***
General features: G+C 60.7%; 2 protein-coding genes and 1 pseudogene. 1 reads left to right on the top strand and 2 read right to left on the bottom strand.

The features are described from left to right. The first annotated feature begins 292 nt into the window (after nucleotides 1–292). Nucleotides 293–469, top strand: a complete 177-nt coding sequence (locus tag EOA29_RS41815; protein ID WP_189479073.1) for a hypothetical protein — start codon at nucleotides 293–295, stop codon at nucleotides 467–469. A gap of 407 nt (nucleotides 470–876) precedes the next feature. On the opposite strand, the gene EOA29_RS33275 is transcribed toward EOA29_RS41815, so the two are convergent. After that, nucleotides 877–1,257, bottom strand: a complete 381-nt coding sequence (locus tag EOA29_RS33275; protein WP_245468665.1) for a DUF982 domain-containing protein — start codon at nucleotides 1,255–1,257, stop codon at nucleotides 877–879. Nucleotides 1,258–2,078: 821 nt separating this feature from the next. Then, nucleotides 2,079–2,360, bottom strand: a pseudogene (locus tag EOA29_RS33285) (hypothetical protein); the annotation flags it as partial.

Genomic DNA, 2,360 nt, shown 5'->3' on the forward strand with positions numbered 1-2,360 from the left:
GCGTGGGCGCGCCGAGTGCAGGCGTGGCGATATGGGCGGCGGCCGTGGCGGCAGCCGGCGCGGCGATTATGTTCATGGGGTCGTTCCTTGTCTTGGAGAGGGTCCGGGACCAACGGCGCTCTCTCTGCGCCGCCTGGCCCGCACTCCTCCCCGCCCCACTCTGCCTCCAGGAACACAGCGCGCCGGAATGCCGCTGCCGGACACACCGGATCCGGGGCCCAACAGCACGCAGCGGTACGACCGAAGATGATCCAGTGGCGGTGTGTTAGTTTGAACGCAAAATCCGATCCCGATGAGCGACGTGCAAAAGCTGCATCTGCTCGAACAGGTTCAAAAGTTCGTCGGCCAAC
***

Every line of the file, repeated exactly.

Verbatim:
General features: G+C 60.7%; 2 protein-coding genes and 1 pseudogene. 1 reads left to right on the top strand and 2 read right to left on the bottom strand.

The features are described from left to right. The first annotated feature begins 292 nt into the window (after nucleotides 1–292). Nucleotides 293–469, top strand: a complete 177-nt coding sequence (locus tag EOA29_RS41815; protein ID WP_189479073.1) for a hypothetical protein — start codon at nucleotides 293–295, stop codon at nucleotides 467–469. A gap of 407 nt (nucleotides 470–876) precedes the next feature. On the opposite strand, the gene EOA29_RS33275 is transcribed toward EOA29_RS41815, so the two are convergent. After that, nucleotides 877–1,257, bottom strand: a complete 381-nt coding sequence (locus tag EOA29_RS33275; protein WP_245468665.1) for a DUF982 domain-containing protein — start codon at nucleotides 1,255–1,257, stop codon at nucleotides 877–879. Nucleotides 1,258–2,078: 821 nt separating this feature from the next. Then, nucleotides 2,079–2,360, bottom strand: a pseudogene (locus tag EOA29_RS33285) (hypothetical protein); the annotation flags it as partial.

Genomic DNA, 2,360 nt, shown 5'->3' on the forward strand with positions numbered 1-2,360 from the left:
GCGTGGGCGCGCCGAGTGCAGGCGTGGCGATATGGGCGGCGGCCGTGGCGGCAGCCGGCGCGGCGATTATGTTCATGGGGTCGTTCCTTGTCTTGGAGAGGGTCCGGGACCAACGGCGCTCTCTCTGCGCCGCCTGGCCCGCACTCCTCCCCGCCCCACTCTGCCTCCAGGAACACAGCGCGCCGGAATGCCGCTGCCGGACACACCGGATCCGGGGCCCAACAGCACGCAGCGGTACGACCGAAGATGATCCAGTGGCGGTGTGTTAGTTTGAACGCAAAATCCGATCCCGATGAGCGACGTGCAAAAGCTGCATCTGCTCGAACAGGTTCAAAAGTTCGTCGGCCAAC